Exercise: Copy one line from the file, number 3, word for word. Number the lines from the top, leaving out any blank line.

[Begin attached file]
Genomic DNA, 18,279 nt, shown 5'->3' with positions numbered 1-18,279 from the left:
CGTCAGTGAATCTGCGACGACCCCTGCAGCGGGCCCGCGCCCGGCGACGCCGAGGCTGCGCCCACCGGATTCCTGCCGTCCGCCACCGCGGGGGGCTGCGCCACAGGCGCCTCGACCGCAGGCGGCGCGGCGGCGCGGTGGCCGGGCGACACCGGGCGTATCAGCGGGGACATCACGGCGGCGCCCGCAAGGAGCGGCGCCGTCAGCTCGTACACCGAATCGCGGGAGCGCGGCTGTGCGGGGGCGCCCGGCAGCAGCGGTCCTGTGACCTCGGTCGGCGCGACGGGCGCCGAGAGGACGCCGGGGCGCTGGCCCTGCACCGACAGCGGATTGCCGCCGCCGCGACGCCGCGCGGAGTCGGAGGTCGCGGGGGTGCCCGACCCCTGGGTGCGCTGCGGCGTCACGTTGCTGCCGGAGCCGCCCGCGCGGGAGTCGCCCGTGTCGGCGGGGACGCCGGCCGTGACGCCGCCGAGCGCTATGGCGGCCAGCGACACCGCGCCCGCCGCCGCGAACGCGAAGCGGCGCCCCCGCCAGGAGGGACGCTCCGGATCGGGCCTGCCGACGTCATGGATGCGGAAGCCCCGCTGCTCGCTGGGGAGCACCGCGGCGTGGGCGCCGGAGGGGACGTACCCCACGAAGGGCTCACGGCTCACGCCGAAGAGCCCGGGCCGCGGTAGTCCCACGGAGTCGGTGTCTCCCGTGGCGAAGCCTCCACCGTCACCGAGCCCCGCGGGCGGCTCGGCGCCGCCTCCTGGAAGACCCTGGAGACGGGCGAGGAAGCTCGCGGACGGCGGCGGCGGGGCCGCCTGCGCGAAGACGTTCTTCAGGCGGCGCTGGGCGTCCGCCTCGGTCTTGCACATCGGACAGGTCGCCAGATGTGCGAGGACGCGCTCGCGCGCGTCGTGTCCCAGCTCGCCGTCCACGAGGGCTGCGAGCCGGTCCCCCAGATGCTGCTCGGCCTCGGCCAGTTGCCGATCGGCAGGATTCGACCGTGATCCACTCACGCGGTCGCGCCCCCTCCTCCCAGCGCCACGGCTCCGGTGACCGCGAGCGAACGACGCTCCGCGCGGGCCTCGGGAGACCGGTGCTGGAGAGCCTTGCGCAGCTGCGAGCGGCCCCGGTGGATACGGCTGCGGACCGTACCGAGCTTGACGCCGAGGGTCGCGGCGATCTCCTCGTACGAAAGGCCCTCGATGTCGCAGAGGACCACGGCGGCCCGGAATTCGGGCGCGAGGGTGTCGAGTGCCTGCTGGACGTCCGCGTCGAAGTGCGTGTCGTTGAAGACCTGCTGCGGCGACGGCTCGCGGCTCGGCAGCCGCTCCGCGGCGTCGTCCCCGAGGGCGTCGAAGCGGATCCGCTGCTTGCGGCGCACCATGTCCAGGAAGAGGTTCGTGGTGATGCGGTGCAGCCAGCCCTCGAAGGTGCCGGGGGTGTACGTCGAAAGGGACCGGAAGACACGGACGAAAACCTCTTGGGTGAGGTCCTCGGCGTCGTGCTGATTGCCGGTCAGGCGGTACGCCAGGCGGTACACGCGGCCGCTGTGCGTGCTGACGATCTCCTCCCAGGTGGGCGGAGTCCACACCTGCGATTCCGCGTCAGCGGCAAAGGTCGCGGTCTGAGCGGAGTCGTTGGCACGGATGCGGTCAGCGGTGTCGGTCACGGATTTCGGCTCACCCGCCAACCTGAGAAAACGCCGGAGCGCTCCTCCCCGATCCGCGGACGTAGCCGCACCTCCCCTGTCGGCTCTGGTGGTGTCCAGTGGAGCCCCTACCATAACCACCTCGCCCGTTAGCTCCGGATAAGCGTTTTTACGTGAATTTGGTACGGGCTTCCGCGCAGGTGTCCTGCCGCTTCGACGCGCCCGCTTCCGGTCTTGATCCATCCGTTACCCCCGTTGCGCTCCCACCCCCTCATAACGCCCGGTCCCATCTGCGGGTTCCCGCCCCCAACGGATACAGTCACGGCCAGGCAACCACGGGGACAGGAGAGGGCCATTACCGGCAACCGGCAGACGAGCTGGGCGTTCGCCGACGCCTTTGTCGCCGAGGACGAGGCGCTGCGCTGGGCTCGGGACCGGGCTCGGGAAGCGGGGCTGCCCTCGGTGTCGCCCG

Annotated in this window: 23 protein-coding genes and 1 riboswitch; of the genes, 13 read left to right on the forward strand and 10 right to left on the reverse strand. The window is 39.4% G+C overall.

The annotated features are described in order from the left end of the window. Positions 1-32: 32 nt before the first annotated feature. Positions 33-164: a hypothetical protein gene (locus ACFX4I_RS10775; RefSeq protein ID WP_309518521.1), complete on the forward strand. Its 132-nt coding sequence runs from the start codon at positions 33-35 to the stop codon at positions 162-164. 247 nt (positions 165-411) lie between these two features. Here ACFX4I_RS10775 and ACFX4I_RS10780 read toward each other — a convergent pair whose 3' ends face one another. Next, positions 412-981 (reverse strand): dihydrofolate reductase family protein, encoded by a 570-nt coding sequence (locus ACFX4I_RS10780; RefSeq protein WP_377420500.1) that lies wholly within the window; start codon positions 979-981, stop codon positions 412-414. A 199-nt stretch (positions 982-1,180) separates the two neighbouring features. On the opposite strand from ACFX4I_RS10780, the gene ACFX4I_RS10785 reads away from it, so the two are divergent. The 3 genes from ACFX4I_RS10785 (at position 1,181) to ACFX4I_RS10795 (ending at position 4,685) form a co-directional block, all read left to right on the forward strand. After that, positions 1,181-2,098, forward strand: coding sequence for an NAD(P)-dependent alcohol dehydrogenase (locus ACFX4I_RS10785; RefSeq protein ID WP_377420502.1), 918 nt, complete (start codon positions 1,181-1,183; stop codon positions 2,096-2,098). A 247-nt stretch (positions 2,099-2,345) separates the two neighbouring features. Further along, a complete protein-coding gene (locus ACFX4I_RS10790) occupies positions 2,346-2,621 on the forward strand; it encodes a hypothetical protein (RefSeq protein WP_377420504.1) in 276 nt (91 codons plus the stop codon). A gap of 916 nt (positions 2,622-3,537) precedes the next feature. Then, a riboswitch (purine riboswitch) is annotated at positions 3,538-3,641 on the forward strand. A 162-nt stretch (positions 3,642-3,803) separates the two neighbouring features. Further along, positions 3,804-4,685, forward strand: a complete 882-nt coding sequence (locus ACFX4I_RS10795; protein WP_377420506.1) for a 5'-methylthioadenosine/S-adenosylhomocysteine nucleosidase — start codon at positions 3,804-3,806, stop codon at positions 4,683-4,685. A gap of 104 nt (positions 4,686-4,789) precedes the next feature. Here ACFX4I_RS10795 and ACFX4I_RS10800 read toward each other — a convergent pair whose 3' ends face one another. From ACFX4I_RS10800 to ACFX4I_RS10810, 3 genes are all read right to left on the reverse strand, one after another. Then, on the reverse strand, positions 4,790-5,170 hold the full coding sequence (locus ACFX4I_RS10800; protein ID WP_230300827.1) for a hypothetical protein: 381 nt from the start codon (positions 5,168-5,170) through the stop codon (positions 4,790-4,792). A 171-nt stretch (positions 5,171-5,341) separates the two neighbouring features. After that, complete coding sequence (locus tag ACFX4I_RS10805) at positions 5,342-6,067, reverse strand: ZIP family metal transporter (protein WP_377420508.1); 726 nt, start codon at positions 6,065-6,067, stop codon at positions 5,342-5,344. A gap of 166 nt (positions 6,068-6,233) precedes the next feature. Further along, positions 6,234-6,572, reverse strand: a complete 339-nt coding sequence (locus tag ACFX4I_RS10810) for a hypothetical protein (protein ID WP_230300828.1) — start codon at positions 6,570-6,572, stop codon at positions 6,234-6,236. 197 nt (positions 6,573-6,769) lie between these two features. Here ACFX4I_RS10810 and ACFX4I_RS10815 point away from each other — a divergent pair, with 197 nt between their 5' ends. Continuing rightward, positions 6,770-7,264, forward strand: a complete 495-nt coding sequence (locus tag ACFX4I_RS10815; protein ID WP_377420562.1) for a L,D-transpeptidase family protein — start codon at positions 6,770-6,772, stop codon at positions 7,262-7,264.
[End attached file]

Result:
Annotated in this window: 23 protein-coding genes and 1 riboswitch; of the genes, 13 read left to right on the forward strand and 10 right to left on the reverse strand. The window is 39.4% G+C overall.